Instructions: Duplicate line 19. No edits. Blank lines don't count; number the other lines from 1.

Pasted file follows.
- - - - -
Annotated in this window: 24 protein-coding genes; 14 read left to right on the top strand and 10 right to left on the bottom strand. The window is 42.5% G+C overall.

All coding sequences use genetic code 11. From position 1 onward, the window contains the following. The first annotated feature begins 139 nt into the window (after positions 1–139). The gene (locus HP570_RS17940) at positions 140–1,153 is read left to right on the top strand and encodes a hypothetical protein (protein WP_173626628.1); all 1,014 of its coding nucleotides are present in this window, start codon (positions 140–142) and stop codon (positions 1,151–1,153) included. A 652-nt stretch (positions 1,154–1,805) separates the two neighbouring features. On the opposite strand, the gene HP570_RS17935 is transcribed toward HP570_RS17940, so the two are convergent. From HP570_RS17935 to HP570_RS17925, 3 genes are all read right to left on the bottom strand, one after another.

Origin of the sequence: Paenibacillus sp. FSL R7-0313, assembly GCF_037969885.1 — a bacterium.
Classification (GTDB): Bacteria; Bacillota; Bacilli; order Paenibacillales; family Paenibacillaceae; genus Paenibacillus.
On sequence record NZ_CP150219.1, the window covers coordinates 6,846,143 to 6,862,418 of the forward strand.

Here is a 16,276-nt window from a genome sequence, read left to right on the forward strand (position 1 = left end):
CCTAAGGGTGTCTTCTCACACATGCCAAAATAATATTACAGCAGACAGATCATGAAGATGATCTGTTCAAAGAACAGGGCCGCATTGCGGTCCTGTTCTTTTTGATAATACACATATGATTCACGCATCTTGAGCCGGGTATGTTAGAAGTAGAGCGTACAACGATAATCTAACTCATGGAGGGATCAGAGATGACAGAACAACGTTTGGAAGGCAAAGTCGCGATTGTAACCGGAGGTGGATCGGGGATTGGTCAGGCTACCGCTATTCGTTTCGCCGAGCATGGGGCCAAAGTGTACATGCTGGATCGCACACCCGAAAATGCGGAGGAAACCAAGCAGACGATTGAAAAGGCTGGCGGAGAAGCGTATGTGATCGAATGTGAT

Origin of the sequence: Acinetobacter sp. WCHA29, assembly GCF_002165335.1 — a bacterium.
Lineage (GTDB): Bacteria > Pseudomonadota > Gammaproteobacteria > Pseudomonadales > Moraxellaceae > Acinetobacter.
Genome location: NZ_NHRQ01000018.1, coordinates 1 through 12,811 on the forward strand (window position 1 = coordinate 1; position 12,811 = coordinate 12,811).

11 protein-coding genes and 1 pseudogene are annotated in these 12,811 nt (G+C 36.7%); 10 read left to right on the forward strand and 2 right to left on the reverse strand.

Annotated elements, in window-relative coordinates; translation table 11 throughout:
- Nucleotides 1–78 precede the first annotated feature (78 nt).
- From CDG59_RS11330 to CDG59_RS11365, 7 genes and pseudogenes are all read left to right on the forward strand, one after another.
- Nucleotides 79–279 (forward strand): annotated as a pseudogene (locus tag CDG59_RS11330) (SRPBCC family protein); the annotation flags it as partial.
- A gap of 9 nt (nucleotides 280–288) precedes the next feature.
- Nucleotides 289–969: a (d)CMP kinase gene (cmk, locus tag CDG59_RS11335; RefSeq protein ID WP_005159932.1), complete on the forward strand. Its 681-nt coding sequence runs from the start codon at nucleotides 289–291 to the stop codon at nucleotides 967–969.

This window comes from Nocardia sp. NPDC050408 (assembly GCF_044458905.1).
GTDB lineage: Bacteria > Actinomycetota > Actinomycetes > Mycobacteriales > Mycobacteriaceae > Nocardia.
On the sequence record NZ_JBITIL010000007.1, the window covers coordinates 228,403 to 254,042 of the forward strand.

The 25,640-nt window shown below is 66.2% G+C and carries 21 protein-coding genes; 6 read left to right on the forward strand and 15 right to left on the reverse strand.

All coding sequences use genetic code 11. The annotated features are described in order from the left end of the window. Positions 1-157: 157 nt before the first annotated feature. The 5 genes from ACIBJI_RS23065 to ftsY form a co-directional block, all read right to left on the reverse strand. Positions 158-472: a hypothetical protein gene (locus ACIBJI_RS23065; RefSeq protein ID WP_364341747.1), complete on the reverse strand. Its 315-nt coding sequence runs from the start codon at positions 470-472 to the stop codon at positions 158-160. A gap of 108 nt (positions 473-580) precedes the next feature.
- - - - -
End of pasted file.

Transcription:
GTDB lineage: Bacteria > Actinomycetota > Actinomycetes > Mycobacteriales > Mycobacteriaceae > Nocardia.